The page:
14 February 2011
“FOMO” for Green MBAs at the Net Impact Conference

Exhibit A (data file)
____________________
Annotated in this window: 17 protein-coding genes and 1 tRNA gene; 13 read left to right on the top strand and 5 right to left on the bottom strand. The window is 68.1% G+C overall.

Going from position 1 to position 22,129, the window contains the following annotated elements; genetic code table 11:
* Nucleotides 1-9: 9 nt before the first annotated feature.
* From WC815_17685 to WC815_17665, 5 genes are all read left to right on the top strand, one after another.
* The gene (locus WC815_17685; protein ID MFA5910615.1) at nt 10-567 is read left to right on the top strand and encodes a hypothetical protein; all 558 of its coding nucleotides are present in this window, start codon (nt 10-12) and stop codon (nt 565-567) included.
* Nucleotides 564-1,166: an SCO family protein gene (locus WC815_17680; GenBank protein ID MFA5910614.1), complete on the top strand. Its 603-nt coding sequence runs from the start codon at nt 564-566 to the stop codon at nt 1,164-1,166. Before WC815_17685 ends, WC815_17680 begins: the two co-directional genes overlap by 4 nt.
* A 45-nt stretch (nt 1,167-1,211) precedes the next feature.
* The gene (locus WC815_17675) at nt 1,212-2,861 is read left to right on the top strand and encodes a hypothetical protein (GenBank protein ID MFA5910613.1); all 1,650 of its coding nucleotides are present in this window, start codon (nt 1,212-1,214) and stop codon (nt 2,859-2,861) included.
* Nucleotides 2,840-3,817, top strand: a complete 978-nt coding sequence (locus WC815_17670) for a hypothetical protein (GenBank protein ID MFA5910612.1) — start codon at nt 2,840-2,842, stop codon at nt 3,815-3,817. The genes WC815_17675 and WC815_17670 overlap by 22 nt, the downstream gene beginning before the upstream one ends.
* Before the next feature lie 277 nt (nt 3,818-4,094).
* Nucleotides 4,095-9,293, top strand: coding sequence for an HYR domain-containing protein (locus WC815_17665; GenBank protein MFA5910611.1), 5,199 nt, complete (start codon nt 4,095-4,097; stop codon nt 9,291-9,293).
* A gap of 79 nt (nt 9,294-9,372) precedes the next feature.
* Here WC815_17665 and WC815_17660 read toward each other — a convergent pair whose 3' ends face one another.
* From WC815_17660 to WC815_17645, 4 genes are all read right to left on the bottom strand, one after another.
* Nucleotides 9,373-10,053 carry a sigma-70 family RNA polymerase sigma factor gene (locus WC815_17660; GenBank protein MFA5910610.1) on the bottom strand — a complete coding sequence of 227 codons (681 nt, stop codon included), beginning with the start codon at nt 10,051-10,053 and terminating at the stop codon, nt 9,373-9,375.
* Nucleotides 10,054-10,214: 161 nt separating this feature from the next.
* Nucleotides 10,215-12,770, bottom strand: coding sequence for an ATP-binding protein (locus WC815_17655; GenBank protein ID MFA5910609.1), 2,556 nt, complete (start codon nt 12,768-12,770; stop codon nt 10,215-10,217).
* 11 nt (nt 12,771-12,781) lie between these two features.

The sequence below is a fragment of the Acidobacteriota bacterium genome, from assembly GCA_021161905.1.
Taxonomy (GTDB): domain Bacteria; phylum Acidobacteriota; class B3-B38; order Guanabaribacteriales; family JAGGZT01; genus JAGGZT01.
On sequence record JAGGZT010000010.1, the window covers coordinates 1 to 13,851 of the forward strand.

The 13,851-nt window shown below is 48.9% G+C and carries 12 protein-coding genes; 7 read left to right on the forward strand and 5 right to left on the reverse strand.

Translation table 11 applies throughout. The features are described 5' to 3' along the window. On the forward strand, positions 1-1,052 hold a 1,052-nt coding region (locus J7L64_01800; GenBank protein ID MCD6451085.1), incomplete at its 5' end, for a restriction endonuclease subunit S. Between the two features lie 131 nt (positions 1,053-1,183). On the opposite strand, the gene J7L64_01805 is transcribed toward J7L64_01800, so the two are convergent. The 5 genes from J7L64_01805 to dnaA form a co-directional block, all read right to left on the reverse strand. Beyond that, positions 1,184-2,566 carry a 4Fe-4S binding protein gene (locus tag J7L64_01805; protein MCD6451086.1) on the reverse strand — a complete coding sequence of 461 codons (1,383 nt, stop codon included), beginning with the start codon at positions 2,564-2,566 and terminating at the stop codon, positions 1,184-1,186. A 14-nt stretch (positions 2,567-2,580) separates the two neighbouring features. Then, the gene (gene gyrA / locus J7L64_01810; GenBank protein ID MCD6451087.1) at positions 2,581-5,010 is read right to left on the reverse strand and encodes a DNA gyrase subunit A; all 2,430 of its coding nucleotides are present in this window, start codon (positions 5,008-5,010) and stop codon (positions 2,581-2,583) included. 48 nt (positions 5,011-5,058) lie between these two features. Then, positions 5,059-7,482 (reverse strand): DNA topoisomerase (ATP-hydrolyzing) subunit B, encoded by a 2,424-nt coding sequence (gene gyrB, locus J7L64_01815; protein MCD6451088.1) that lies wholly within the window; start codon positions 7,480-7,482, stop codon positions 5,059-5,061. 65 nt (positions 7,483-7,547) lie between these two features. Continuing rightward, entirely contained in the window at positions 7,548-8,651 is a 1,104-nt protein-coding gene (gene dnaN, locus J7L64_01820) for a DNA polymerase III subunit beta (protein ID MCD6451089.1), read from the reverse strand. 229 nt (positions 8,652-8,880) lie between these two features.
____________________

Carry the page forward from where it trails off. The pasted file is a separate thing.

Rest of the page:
By Marcie Rash with Avary Kent, Jonah Nisenson, and Stephen Helliwell Four DUC Green MBA students and alumni attended the annual Net Impact conference last November. Net Impact is an international nonprofit organization with a mission to inspire, educate, and equip individuals to use the power of business to create a more socially and environmentally sustainable world. Net Impact comprises more than 15,000 professionals; graduate and MBA students; and undergraduates focused on corporate responsibility, social entrepreneurship, nonprofit management, international development, and environmental sustainability. Alumna Marcie Rash reports: This year for the first time, the Dominican’s School of Business and Leadership had a presence at the Net Impact Conference, held on the Cornell University campus in Ithaca, New York. Avary Kent, Jonah Nisenson, Stephen Helliwell and I, chapter leaders of the DU Net Impact Chapter and alumnae and current students of the GreenMBA, travelled to Ithaca, NY for the three-day event, November 13-14, 2009. Upon receiving the largest conference itinerary I have ever seen, it was clear we were going to experience “FOMO” (Fear Of Missing Out). It was impossible to choose where to focus given the subject tracks,-- Corporate Impact, Design, Energy & Clean Technology, International & Community Development, Investing, Professional Development and Social Innovation--all with multiple appealing and diverse panel breakout sessions. Our strategy was to divide and conquer. Jonah (Co-President) sat in on a talk by economist John Perkins, author of Confessions of an Economic Hit Man, and was able to connect with him about speaking at a DU Net Impact event in the near future. He also was able to meet and chat with Stuart Hart, professor at Cornell and soon-to-be fellow at DUC. At a networking dinner, Jonah and a Cornell MBA student discussed employee-owned coops, a business model that was the focus of a lively and well-attended event that our chapter hosted last spring. The Cornell MBA student loved the conversation and it was apparent he had never had that kind of conversation with any other MBA student. Stephen (Events Lead) and Avary (Co-President) had an opportunity to share our systemic thinking tools with all the other chapter leaders by demonstrating the value and use of conversation mapping to help develop chapter value propositions. They received enthusiastic interest from other chapter leaders. Based on our background and professional experience, Avary and I were selected to attend the Green to Blue workshop facilitated by Stewart Rassier of the Saatchi & Saatchi S consulting group. We worked with other students and professionals representing various industries to share challenges, success stories and trends in activating sustainability throughout our organizations. For all four of us, the conference was an opportunity to explore activities beyond the Green MBA program that support socially and environmentally conscious business. It was a pleasure to connect with other MBAs (a record 2,500 attended) from mainstream business schools (Berkeley, Harvard, Yale, Cornell, Thunderbird, etc.) and see that there is a student base there --though small in some cases-- that also seeks a new vision for American business. After all the networking, panel discussions, dinners, general conversations, and collaborations with other MBAs, it was clear that we weren’t the only ones experiencing FOMO. While socially and environmentally conscious business is weaved throughout the Green MBA curriculum, many of these MBAs were jealous that our entire program and curriculum revolves around environmental and social justice, since they frequently battle with their administration to offer even a single such course. Conferences provide a way to connect, reflect on where you and others have been and explore where you would like to go with your personal, professional and business strategies for the next year. This Net Impact conference was inspirational and reinforces our hopes that we are getting closer to seeing the power of business at a tipping point of positive change.